Most obviously, it is very likely to reflect the fact that many voters know very little about what the parties are actually saying on these matters: our politicians’ ideas and arguments struggle to penetrate the fog of indifference that hangs over Westminster politics. It’s also true that, to varying degrees, the parties haven’t really said that much to date in terms of concrete policies: perhaps approval ratings for their ideas will pick up significantly as we get closer to the election and all the parties are forced to set out their stall?

Another explanation is that regardless of what the parties say – whether they sound like good policy ideas or not – people are just not prepared to believe them. This 'believability' argument reflects the familiar point about low levels of trust in politicians and the wider political system to deliver on promises. From this perspective, why give the parties credit for their ideas, even if in theory they might be good ones, when you don’t believe they will come to fruition?

Then comes the argument that many voters have now fully internalised the austerity argument to the extent that they just don’t believe the money will be available anytime soon to implement some of these proposed measures. Or, more specifically, if a party isn’t deemed to have earned overall credibility on the economy then whether or not their specific policies sound attractive may be a non-issue. It won’t have permission to be heard.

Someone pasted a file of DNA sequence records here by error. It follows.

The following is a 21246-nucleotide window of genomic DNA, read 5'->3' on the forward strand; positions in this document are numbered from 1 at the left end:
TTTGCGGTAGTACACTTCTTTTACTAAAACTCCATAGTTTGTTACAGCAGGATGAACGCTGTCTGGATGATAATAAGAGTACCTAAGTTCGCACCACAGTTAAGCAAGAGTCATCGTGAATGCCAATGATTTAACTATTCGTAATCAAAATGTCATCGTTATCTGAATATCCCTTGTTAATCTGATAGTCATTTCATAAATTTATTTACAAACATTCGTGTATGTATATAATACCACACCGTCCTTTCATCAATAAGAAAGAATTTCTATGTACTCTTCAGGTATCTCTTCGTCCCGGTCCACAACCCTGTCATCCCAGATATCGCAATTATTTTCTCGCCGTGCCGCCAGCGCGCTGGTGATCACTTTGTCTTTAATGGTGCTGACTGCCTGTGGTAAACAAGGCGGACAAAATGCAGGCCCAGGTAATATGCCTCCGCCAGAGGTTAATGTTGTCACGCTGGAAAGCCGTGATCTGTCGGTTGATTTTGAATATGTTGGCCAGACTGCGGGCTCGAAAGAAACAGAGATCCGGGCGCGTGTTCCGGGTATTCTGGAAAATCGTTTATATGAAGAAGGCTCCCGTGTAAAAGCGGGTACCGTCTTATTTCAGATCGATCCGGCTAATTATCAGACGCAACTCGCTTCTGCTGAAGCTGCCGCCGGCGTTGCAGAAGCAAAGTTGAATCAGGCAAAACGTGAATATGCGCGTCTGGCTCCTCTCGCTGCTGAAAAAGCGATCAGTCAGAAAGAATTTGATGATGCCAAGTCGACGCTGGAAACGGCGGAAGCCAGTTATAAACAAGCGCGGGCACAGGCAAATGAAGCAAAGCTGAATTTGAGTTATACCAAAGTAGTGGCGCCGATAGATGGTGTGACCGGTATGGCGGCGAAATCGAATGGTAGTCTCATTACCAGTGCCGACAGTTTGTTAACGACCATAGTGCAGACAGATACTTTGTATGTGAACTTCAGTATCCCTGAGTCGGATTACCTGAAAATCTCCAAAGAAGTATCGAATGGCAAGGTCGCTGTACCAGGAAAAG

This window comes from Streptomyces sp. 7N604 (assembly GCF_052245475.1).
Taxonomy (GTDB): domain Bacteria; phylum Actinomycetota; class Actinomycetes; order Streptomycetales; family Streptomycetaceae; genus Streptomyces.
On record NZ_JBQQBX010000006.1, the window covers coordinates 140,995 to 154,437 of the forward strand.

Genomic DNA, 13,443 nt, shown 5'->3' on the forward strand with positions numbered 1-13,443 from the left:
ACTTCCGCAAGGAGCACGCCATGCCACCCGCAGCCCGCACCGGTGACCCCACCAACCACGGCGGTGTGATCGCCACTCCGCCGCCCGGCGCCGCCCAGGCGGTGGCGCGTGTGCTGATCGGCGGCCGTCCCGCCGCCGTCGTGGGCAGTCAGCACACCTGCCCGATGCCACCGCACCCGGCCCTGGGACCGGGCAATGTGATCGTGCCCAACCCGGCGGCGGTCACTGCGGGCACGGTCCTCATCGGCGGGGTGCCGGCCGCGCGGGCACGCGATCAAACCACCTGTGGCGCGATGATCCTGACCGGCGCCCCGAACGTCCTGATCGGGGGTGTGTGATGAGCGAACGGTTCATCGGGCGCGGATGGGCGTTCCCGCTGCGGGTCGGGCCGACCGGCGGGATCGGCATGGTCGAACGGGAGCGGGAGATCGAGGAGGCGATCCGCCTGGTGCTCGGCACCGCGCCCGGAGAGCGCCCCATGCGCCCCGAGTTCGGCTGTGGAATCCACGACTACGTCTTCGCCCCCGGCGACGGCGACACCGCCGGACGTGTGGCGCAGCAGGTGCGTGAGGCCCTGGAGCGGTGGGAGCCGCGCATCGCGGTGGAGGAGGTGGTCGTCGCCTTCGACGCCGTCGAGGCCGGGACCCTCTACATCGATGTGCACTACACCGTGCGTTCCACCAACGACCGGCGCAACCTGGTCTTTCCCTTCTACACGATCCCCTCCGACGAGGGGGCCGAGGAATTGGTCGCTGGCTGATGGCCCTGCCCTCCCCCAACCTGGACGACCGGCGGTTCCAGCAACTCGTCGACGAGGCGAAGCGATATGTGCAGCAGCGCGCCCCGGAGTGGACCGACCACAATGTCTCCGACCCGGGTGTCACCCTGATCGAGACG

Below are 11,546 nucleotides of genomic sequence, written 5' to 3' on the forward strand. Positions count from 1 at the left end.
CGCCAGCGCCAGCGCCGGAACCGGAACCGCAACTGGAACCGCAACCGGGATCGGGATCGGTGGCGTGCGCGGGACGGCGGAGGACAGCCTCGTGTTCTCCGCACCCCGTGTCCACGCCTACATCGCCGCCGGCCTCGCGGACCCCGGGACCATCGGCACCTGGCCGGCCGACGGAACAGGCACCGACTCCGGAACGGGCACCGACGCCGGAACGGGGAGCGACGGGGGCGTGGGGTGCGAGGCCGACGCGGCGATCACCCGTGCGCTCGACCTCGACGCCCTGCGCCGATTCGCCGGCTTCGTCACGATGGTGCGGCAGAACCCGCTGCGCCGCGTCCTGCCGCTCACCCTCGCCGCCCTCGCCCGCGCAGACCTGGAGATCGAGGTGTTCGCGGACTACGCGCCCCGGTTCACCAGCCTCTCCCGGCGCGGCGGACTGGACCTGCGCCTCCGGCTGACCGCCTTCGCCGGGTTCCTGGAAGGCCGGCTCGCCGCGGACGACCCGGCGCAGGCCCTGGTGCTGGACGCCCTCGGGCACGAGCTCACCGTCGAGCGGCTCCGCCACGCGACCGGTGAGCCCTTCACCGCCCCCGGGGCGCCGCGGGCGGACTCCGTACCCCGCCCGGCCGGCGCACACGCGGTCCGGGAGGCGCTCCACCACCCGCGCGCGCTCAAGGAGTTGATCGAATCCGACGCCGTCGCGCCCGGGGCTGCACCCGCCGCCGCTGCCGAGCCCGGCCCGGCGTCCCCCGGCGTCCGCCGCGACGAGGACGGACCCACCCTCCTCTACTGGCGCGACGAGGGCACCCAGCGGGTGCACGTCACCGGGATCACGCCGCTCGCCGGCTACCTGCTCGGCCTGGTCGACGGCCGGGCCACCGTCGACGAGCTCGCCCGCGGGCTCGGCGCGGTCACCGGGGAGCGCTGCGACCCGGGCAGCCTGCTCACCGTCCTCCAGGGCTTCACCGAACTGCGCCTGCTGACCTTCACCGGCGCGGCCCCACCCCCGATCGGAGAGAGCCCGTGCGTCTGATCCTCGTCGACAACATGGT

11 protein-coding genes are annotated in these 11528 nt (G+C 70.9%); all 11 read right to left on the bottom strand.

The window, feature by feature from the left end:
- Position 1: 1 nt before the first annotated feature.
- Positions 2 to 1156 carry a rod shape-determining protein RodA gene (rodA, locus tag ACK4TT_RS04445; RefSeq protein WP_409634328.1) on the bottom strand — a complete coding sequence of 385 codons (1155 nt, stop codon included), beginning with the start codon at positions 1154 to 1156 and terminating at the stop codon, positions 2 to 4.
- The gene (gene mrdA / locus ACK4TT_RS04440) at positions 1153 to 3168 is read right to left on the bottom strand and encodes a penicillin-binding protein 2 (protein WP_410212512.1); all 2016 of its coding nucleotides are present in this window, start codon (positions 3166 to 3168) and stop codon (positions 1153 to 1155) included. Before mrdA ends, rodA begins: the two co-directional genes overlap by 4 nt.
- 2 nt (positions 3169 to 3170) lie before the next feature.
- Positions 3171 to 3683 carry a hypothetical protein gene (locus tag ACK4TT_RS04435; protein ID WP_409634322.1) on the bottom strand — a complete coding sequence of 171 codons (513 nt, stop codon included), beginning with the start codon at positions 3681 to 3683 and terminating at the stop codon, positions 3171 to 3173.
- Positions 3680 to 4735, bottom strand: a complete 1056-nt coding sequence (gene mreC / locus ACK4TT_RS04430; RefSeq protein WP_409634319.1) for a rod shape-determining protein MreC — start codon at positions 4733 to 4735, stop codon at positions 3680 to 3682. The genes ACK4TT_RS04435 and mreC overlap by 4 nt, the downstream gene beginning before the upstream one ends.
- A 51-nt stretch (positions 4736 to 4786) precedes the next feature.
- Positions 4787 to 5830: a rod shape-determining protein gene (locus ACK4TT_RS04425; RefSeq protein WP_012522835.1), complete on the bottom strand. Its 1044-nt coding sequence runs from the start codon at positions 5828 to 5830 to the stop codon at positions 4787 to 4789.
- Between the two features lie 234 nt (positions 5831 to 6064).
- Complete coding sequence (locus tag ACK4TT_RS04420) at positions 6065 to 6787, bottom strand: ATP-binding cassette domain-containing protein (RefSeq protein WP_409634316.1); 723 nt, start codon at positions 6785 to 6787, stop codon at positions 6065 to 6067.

Finally, it is possible to point the finger at the growing sense of fatalism, or more accurately deep scepticism about what acts of policy may achieve. Some voters believe that it doesn’t matter what the parties say on specific policy measures as none of it would make much difference anyway. The smallness of what they hear politicians talking about contrasts with the bigness of the challenges posed by globalisation, technology and trade.  The evidence to back up this fatalistic interpretation is a bit thin though attitudes do seem to have tilted in this direction over recent months. Back in April 50 per cent of voters felt that it should be possible for a government with the right policies to ensure that overall growth in the economy translates into steadily rising family living standards, and 35 per cent disagreed. Today the public is evenly split (41 per cent either way). It’s noteworthy that this increased policy-pessimism has coincided with an upturn in households’ optimism about their own prospects. 

Whatever the exact interpretation, it’s beyond doubt that each of the parties faces high stakes. All are blamed for the squeeze, all are being forced to compete on this terrain whether they like it or not, all are struggling to be heard and believed. A joyless recovery that stretches from now all the way to the election would leave the coalition parties incredibly exposed. Yet the cynical public mood is perhaps most challenging of all for Labour: its chosen pitch is that the return of growth alone won’t suffice and that only sweeping economic reform is capable of restoring the golden thread between national economic recovery and family living standards. Which means that it, more than anyone else, needs to convince a disenchanted electorate of both its overall economic credibility and the merits of its headline proposals. A tall order, but surely not an impossible one.